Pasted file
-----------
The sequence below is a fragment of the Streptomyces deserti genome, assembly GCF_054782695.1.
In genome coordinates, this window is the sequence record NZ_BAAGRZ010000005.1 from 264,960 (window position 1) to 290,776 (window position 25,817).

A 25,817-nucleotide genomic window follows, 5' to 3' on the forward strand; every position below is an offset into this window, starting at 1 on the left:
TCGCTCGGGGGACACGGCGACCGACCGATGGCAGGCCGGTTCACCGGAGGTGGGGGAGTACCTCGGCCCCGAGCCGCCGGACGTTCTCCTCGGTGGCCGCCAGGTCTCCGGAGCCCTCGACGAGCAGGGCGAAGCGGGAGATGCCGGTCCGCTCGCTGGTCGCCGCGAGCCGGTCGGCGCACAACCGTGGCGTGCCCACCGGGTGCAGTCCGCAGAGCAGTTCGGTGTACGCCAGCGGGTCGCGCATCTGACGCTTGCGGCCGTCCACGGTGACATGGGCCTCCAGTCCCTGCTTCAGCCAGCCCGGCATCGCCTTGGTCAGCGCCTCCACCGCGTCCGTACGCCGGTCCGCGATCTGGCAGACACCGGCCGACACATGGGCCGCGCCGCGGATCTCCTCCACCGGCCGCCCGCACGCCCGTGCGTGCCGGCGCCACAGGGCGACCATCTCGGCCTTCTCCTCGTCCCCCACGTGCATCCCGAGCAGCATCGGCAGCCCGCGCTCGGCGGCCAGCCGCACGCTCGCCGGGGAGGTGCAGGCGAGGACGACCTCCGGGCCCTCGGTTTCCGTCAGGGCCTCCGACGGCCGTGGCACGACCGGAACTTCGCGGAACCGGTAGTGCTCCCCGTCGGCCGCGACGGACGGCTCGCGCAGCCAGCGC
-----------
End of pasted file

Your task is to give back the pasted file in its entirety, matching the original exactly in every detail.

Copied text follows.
The sequence below is a fragment of the Streptomyces deserti genome, assembly GCF_054782695.1.
In genome coordinates, this window is the sequence record NZ_BAAGRZ010000005.1 from 264,960 (window position 1) to 290,776 (window position 25,817).

A 25,817-nucleotide genomic window follows, 5' to 3' on the forward strand; every position below is an offset into this window, starting at 1 on the left:
TCGCTCGGGGGACACGGCGACCGACCGATGGCAGGCCGGTTCACCGGAGGTGGGGGAGTACCTCGGCCCCGAGCCGCCGGACGTTCTCCTCGGTGGCCGCCAGGTCTCCGGAGCCCTCGACGAGCAGGGCGAAGCGGGAGATGCCGGTCCGCTCGCTGGTCGCCGCGAGCCGGTCGGCGCACAACCGTGGCGTGCCCACCGGGTGCAGTCCGCAGAGCAGTTCGGTGTACGCCAGCGGGTCGCGCATCTGACGCTTGCGGCCGTCCACGGTGACATGGGCCTCCAGTCCCTGCTTCAGCCAGCCCGGCATCGCCTTGGTCAGCGCCTCCACCGCGTCCGTACGCCGGTCCGCGATCTGGCAGACACCGGCCGACACATGGGCCGCGCCGCGGATCTCCTCCACCGGCCGCCCGCACGCCCGTGCGTGCCGGCGCCACAGGGCGACCATCTCGGCCTTCTCCTCGTCCCCCACGTGCATCCCGAGCAGCATCGGCAGCCCGCGCTCGGCGGCCAGCCGCACGCTCGCCGGGGAGGTGCAGGCGAGGACGACCTCCGGGCCCTCGGTTTCCGTCAGGGCCTCCGACGGCCGTGGCACGACCGGAACTTCGCGGAACCGGTAGTGCTCCCCGTCGGCCGCGACGGACGGCTCGCGCAGCCAGCGC